Thursday, April 30, 2009

Man is just a very large virus.

On the final day of 2008, I revealed my New Year's resolution here on Dada's. In it, I concluded by saying, "I promise to be less optimistic. I promise to be more careful about what and whom I do(n't) love...and certainly, I will be less cheerful."

Well sometimes, like in a previous blog below The Remake You'll Never See....," I seem to stray from my gloominess. This may leave readers thinking I've softened, that I'm becoming almost happy despite all that's going on around us. Hence, it's good to take a moment to remind myself of the unshakable aura of doom and despair that surrounds humanity; to remember the underlying premise of Dada's Dally, that we are living in the middle of a very, very large mass extinction and provide no rational model to justify our exemption from all others that may be endangered or vanishing around us.

That's why I'd like to share today a portion of Elaine Meinel Supkis' blog entitled, Viral Flu: Earth's Oldest Trojan Horse-Invaders. It dovetails nicely with Dada's basic premise. But as its author suggests below, in talking about the Black Plague and, despite the gloominess of all that was unfolding, it was no reason to totally abandon the Ship of Silliness. (NOTE: Dada does not think the swine flu is all it's cracked up to be.) There is still time for merriment and celebrations.

So if I sometimes seem to stray, to smile, or appear happy, don't mistake it for a weakening resolve that all about us is collapsing. Man is just a very large virus.

Viral Flu: Earth's Oldest Trojan Horse-Invaders

Running around in panic because of a viral surge is useless. You can’t easily hide from it. Sometimes, we must endure unpleasant visits from our fellow living creatures. Viruses are living things, by the way, just as we are. So is bacterium, plankton, etc. All single celled creatures once ruled this planet and used all of its resources for multiplying and dividing. We cannot banish them.

Looking at humans on a more cosmic scale, we are identical to them: we are in the middle of the final stages of our own, epic ‘hockey stick’ growth cycle and are heading towards a crash. As do all living things that end up maxing out natural resources. All of us fear death and understandably so. But Death will visit, invariably. Even the greatest religious figures who found religions die.

Even the very gods die, when the Zodiac stars shift over the eons. We cannot live life in fear of death. During the Black Plague, a truly noxious death visitation, people decided to stop wailing and crouching in fear and began to do the opposite. And the urge to celebrate, have fun and live even as death swings its scythe is one of the more admirable parts of our psychology. Animals, when they get sick, just lie down and passively die [except when they have rabies, another viral innovation that has a mere single celled entity driving its victim to work on behalf of the virus!]. Humans defy Death.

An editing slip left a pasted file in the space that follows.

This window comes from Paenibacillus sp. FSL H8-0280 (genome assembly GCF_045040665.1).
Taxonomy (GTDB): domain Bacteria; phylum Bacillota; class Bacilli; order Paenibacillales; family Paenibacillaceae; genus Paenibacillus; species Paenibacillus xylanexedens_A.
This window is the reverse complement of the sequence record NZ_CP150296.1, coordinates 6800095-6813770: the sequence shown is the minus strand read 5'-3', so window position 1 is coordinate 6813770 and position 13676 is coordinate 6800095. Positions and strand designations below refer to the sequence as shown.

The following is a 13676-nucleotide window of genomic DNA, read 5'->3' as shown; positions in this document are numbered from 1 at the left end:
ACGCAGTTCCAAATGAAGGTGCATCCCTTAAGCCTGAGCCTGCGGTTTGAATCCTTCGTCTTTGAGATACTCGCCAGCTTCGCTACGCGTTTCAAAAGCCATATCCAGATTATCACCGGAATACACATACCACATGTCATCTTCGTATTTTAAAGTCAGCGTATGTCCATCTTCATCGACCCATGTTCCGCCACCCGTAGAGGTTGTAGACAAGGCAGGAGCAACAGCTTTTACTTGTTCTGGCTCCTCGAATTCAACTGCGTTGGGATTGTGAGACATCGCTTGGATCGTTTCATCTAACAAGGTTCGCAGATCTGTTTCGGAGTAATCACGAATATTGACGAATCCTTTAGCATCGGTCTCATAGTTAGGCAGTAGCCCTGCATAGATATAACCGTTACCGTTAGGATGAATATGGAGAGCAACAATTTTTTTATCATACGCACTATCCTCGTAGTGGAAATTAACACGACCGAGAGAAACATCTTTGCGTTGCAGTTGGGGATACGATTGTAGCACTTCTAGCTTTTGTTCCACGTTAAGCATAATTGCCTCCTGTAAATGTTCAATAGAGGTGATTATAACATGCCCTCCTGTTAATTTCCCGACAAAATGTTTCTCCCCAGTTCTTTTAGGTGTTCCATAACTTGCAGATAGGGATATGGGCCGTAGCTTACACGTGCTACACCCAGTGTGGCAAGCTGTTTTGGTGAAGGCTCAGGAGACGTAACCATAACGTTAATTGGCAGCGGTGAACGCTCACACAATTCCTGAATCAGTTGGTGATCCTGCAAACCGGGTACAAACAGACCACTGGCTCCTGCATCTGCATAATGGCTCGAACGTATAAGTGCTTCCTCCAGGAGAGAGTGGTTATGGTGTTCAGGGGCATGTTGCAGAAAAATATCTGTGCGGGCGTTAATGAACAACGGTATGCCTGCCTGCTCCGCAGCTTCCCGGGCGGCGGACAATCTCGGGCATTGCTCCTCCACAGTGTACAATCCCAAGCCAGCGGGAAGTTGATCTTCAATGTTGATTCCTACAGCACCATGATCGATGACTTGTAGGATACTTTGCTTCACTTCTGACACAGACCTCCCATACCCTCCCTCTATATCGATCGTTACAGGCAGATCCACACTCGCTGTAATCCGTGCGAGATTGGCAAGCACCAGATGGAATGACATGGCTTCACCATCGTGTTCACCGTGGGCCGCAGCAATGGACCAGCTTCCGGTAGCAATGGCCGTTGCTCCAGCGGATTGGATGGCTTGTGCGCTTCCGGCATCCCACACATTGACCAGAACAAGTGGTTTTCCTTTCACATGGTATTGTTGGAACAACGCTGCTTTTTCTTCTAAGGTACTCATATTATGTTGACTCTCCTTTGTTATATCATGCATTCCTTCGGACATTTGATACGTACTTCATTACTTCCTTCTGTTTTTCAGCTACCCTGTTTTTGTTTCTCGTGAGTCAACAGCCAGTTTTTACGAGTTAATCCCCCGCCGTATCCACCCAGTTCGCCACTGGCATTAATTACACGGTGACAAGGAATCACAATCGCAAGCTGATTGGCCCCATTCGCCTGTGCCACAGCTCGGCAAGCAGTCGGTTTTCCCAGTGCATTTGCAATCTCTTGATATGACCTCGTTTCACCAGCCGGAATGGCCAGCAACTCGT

Fran said...

Well this is an interesting psychological twist to the fear.... how about I dance to the store & buy some alcohol based hand washing gel, is that somewhat in the same spirit you are referring to?

* In my defense, I work in a building with 300 people. they have opportunities to travel all over the world & most recently, to Mexico.

D.K. Raed said...

aah, now you're talking my favorite subject ... The Black Death, when plague walked the land but the people had no concept of germs and therefore considered cleanliness to be next to Satan (for only the heathen Arabs and Orientals liked to bathe).

my favorite advice from the 1300's: "leave early, go far, stay long"! good advice for any age of man for it is not the animals or viruses that are our worst enemies, it is humans.

or you could follow the partiers and end up like The Masque of the Red Death by Edgar Allen Poe:

" ... and now was acknowledged the presence of the Red Death. He had come like a thief in the night. And one by one dropped the revellers in the blood-bedewed halls of their revel, and died each in the despairing posture of his fall. And the life of the ebony clock went out with that of the last of the gay. And the flames of the tripods expired. And Darkness and Decay and the Red Death held illimitable dominion over all ..."

Having lived through a few (either in this life or other distant memories), I take my pandemics seriously! Still, I agree that this "swine flu is not all it's cracked up to be" ... unfortunately!

Dada said...

Fran: It's nice to personally know someone who has a toe in the tepid waters of humanity -- if for nothing more than a barometer by which to measure dangers all around us (health-wise as well as economic)!

So we'll continue keeping an eye on you and hoping for the best.

D.K. Welcome back! Hope you had a good mini-vacation and that it wasn't too hot while on it.

Thanks for the delightful EAP quote. I think, however, you may have made a typo when you said,

"I take my pandemics seriously! Still, I agree that this "swine flu is not all it's cracked up to be" ... unfortunately!"

If not, then "double welcome back" - such morbidity is so refreshing!

D.K. Raed said...

yes it's a real conundrum ... halfway loving humanity (or maybe loving them to death), and halfway realizing Arthur C. Clarke's may have been right. ACC said the optimum human population would be 10%. A 10% reduction in the current population, he was asked? No, 10% OF the current population, he answered!

Dada said...

Well, I'm inclined to agree with ACC. Certainly, it'd probably make a lot more of Nature happy like wolves, condors and whales, etc.

I don't know, however... how would the viruses and bacteria like it? Might they miss us and place those humans remaining on an endangered species list and start protecting us?